American Financial Resources may not be as large a lender as industry giants like Quicken Loans – but AFR’s technology stacks up to its largest competitor. The company is an industry leader in tech solutions – without forgetting that the mortgage industry is ultimately a people business. MPA recently chatted with Bill Packer, AFR’s chief information officer, about the importance of technology – and how it should work for brokers and borrowers.
MPA: AFR recently pioneered Amazon Alexa integration. How did that come about?
We were talking to one of our brokers one day, and he said, “We’ve got this Alexa device in our office that we use for streaming music. It would be nice if it could do other things.” And we thought, “Well, we can get it to do other things.”
In my view, it’s inevitable that we’re going to move from “hands on keyboard” to speaking to intelligent devices. Clearly, Amazon, with its Alexa, is the leader there, with more than 10 million devices sold. So about three months ago, we released an Alexa integration, where the broker, if they’re signed up with us, can ask Alexa, “Hey, Alexa, tell me about my pipeline,” or, “Hey, Alexa, which files are coming due?” … It was about three months’ worth of concentrated development. We’ve got a pretty good staff here, and they were really focused on it.
We’re not getting a lot of use yet – but I’m not afraid of that. That’s where the space is now. (But) we’re really just at the beginning stages. What we’re trying to demonstrate at AFR is that we’re looking a year or two down the road. We want to have the capabilities so that when the broker community is ready for it, we don’t have to scramble to create it – we already have it. And for the early adopters, each release just gets better and better.
MPA: How else is AFR technology anticipating broker needs?
If you’re a broker who’s looking at the renovation business or the one-time close business, we’ve been in those spaces for 20 years, and our one-time close and renovation portal is fully digital. I think those are particular spaces in which, for most brokers, they’re going to do those transactions infrequently. So for the broker to have the ability to go online, input their information, and then get a nice document that explains to your borrower what a one-time close is, that’s a great thing to have. Or if your borrower is in the midst of the renovation and they call you, you just have to log in and you have the information right there.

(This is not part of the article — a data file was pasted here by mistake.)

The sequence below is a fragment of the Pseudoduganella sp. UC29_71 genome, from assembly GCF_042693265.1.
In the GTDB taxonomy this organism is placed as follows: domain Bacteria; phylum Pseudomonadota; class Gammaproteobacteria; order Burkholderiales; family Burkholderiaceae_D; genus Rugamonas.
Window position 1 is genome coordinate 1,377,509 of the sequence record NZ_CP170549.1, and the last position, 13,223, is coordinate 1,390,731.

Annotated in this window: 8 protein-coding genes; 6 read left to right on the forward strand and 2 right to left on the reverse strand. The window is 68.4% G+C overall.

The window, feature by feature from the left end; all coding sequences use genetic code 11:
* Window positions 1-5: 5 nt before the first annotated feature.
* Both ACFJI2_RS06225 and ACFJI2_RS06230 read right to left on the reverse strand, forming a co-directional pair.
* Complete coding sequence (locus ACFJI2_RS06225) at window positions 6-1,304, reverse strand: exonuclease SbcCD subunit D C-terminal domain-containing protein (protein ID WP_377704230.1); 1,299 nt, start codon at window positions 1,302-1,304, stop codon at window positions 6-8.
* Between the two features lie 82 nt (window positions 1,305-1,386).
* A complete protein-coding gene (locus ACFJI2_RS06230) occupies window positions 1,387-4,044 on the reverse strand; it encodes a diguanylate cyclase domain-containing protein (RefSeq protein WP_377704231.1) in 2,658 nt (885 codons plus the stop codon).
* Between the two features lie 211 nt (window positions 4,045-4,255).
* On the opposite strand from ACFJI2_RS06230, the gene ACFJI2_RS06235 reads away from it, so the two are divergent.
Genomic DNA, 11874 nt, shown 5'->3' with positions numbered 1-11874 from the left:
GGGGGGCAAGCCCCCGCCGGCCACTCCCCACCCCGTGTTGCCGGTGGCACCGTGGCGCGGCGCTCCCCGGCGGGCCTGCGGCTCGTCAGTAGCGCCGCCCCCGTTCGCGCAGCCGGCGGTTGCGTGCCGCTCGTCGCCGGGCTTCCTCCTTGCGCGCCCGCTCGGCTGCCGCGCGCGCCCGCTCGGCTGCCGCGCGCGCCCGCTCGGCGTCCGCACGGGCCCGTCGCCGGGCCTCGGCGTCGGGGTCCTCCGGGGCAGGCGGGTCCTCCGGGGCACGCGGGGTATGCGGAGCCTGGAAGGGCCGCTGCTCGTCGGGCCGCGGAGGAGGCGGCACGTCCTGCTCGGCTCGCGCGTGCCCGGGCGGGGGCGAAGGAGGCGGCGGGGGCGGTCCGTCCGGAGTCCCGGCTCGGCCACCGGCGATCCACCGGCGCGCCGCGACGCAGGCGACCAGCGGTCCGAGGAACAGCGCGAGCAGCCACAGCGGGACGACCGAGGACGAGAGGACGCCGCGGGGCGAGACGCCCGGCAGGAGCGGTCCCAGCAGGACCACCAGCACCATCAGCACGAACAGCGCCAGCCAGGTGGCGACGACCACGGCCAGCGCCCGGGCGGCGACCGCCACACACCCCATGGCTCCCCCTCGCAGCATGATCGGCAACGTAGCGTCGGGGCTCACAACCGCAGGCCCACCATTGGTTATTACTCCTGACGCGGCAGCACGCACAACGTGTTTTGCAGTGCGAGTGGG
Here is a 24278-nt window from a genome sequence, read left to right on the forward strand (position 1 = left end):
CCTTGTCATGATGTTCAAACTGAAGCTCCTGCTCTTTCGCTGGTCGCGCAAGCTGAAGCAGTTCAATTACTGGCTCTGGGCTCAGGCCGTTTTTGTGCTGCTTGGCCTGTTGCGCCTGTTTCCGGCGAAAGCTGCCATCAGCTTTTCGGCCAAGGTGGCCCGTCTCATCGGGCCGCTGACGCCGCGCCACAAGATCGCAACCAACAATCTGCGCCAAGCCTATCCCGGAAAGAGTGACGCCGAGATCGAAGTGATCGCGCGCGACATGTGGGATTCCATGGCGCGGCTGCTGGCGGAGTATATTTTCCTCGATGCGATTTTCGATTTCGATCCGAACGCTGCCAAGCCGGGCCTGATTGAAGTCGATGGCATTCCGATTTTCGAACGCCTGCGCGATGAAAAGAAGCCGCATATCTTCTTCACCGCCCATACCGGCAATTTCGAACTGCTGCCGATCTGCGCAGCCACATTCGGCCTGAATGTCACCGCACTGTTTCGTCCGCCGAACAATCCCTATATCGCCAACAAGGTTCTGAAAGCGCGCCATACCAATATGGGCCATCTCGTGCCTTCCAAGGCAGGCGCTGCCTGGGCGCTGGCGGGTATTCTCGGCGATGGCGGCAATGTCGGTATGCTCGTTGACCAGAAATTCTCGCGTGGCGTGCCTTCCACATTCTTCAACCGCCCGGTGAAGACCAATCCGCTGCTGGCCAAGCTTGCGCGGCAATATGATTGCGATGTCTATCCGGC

It gives brokers the tools to be a lot more knowledgeable that they would otherwise – because this way you’re on the phone with the borrower and you’ve got all the information right there. That’s the piece of the digitization of our industry that makes sense to me. Some of the other things people talk about – I’m not sure they do much for the borrower and the broker.
MPA: AFR makes its technology available even to brokers who aren’t AFR customers, doesn’t it?
If you’re a broker who’s currently evaluating your technology needs, we’re more than happy to extend our technology to you, and through a licensing agreement, allow you to access this technology. It really allows smaller brokers to have a big technology presence without having to have a big technology staff. The way we structure the contract is that we only charge the broker for loans that close.
The AFR brand promise is really the best technology in the business, and I would stack that up against any of our bigger brethren. Our brand promise is also that we still have a family touch. You want to interact with a company with real hearts and minds behind it, that loves the mortgage business.
MPA: Technology is evolving at a dizzying pace. How important is it for those in the mortgage industry to embrace that?
I would turn it around and say that the technology should embrace them. We have customers who, on some transactions, are going to be a broker to us. On some transactions they’re going to be a correspondent lender. It gets very complex. … So we try to lead you through very simple questions. We try to make it so the technology embraces you. You don’t have to get through some big training class. You just go question by question, screen by screen, and you can originate the mortgage. Some of our new brokers call up and say, “I think I did it right, but it seemed too easy.” Well, that’s the way software should be in the 21st century. The software should evolve for how the brokers need it in their business.
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